The health benefits of fresh herbs are often overlooked; however, they can be just as essential to a healthy diet as fruits and vegetables thanks to their high antioxidant content.
Learning how to use fresh herbs and spices like cilantro to flavor food can also help to cut down on sodium intake.
In this article, we will give a brief history of cilantro, describe its nutritional content, and discuss possible health benefits.
Contents of this article:
Fast facts on cilantro
Here are some key points about cilantro. More detail and supporting information is in the main article.
- There is archaeological evidence that cilantro has been enjoyed for thousands of years
- Cilantro contains chemicals that help foods stay fresher for longer
- One-fourth of a cup of cilantro contains 5 percent of the daily value of vitamin A
What is cilantro?
Learning how to use fresh herbs and spices like cilantro can help to cut down on sodium intake.
Cilantro is an annual herb from the family Apiaceae, which contains 3,700 species including carrots, celery, and parsley.
All parts of the plant are edible, but the fresh leaves and dried seeds are most commonly used in cooking.
Often known in the United Kingdom as coriander, cilantro comes from the plant Coriandrum sativum.
In the United States, the leaves of the plant are referred to as cilantro (the Spanish translation) and the seeds are called coriander. Cilantro is also commonly known as Chinese parsley.
This article focuses on the health benefits of the leaves of the Coriandrum plant.
Cilantro has been a part of human cuisine for a long time. Dried traces of cilantro were found in a cave in Israel that dated to around 6,000 BC. Remnants have also been found in ancient Egypt, showing that its use was widespread even in ancient civilizations.
Moving forward a few thousand years, cilantro was brought to the early British colonies in North America in 1670, making it one of the first spices to be cultivated by the early settlers.
Possible health benefits of cilantro
Consuming plant-based foods of all kinds has long been associated with a reduced risk of many lifestyle-related health conditions.
Some studies suggest that increasing consumption of plant foods like cilantro decreases the risk of obesity, overall mortality, diabetes, and heart disease while promoting healthy skin and hair, increased energy, and overall lower weight.
Due to its high antioxidant content, oil extracted from the leaves of cilantro has been shown to inhibit unwanted oxidation when added to other foods, delaying or preventing spoilage.
A compound found in the leaves and seeds of cilantro - dodecanal - has also been found to have an antibacterial effect against Salmonella. In laboratory tests, dodecanal was twice as efficient at killing Salmonella than the commonly used medicinal antibiotic gentamicin.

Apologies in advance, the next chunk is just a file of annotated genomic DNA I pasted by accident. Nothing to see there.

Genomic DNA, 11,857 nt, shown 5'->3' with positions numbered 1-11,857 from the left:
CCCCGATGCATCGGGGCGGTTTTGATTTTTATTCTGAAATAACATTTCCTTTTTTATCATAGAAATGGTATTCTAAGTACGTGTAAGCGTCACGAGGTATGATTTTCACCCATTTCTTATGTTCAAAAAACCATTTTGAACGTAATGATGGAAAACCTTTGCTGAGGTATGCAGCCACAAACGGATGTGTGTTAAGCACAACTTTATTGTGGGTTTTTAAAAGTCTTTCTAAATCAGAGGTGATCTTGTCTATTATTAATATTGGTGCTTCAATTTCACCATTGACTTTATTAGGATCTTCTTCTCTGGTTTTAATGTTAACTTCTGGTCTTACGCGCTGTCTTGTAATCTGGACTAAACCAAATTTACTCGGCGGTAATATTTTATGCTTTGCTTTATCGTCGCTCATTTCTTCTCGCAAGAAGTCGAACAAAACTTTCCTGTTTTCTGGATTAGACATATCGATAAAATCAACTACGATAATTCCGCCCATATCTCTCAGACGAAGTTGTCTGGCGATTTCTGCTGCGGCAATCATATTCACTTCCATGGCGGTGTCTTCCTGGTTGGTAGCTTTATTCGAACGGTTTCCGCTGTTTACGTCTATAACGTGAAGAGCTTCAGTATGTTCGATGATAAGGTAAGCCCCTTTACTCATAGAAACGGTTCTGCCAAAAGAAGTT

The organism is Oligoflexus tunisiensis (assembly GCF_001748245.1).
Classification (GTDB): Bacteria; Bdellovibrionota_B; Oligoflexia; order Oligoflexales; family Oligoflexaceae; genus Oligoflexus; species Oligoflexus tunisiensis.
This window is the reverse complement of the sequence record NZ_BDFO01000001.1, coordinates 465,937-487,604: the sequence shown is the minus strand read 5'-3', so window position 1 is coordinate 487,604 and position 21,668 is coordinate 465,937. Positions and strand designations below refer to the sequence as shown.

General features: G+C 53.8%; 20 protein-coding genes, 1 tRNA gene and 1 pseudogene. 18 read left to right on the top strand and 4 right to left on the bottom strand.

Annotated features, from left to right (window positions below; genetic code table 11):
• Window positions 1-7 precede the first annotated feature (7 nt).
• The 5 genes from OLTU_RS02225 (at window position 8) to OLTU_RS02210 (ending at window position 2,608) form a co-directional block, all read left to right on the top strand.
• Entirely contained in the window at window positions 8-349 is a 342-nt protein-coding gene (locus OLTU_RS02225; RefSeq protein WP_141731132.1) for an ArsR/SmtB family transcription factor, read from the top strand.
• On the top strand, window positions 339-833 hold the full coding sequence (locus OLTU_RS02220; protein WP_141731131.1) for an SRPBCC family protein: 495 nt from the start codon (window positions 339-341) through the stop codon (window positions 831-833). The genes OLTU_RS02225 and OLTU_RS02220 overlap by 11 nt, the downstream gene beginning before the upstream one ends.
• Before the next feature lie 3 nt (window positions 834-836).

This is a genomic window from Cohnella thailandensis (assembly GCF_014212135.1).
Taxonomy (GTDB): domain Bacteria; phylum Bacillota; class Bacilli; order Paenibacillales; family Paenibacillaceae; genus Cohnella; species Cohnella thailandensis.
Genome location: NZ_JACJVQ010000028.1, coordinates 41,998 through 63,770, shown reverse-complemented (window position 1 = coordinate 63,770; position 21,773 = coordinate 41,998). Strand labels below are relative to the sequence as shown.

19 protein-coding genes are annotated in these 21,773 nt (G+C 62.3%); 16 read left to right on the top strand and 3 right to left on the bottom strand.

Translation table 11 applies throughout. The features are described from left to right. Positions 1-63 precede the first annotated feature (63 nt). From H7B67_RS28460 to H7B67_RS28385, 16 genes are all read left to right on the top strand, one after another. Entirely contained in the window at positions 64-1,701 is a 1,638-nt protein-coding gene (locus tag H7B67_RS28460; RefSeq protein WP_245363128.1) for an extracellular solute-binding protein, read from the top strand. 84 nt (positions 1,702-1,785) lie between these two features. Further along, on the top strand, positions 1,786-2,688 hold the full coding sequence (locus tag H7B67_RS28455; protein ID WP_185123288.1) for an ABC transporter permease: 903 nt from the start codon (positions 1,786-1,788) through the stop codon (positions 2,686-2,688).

"We were surprised that dodecanal was such a potent antibiotic. The study suggests that people should eat more salsa with their food, especially fresh salsa."
Isao Kubo, lead researcher
Cilantro has been found to suppress lead accumulation in rats, which gives promise for the use of cilantro to combat lead and other heavy metal toxicity. Because of its chelation abilities, cilantro is also being studied as a natural water purifier.
The antimicrobial and heavy metal chelation factors of cilantro have led to its recent use in many "detoxification" juices and drinks.
Nutritional breakdown of cilantro
One-fourth cup of cilantro (about 4 grams) contains:
- 1 calorie
- 0 grams of fat
- 0 grams of carbs
- 0 grams of protein
- 2 percent daily value of vitamin C
- 5 percent daily value of vitamin A
Cilantro also contains vitamin K and small amounts of folate, potassium, manganese, and choline, as well as the antioxidants beta-carotene, beta-cryptoxanthin, lutein, and zeaxanthin.
How to incorporate more cilantro into your diet
Cilantro pairs well with many dishes, especially Mexican dishes and those with beans, cheese, eggs, and fish.
Adding cilantro is a great way to add flavor to a dish or beverage without adding extra calories, fat, or sodium.
Cilantro is a tender herb (along with mint and basil) which has gentle leaves that are best to add either raw or near the end of cooking in order to maintain their delicate flavor and texture.
Cilantro is relatively easy to grow and can thrive in small pots on a sunny windowsill.
When preparing cilantro, separate the leaves from the stems and only use the leaves. Use a sharp knife and cut gently.
Cutting with a dull knife or over-chopping will bruise the herb, and much of the flavor will be misplaced onto the cutting board surface.
Cilantro pairs well with many dishes, especially Mexican or Thai dishes and those with beans, cheese, eggs, and fish. Cilantro is also great with creamy vegetable dips and as a topping or garnish for soups and salads.
Take a look at these healthful recipes using cilantro and experiment with cilantro in your own recipes at home:
- Cilantro-lime tuna burgers
- Healthy two-grain southwest salad
- One pot lentil lunch
- Black bean burgers with chipotle mango guacamole
- Spicy Thai lettuce wraps
- Creamy poblano avocado pasta
It is fine to use dried herbs and spices as well. One study from the UCLA School of Medicine reported that nine popular herbs and spices, including cilantro, dill, garlic, ginger, lemongrass, oregano, and parsley, were able to retain their antioxidant capacity during the drying process.
Possible health risks of consuming cilantro
It is the total diet or overall eating pattern that is most important in disease prevention and achieving good health. It is better to eat a diet with variety than to concentrate on individual foods as the key to good health.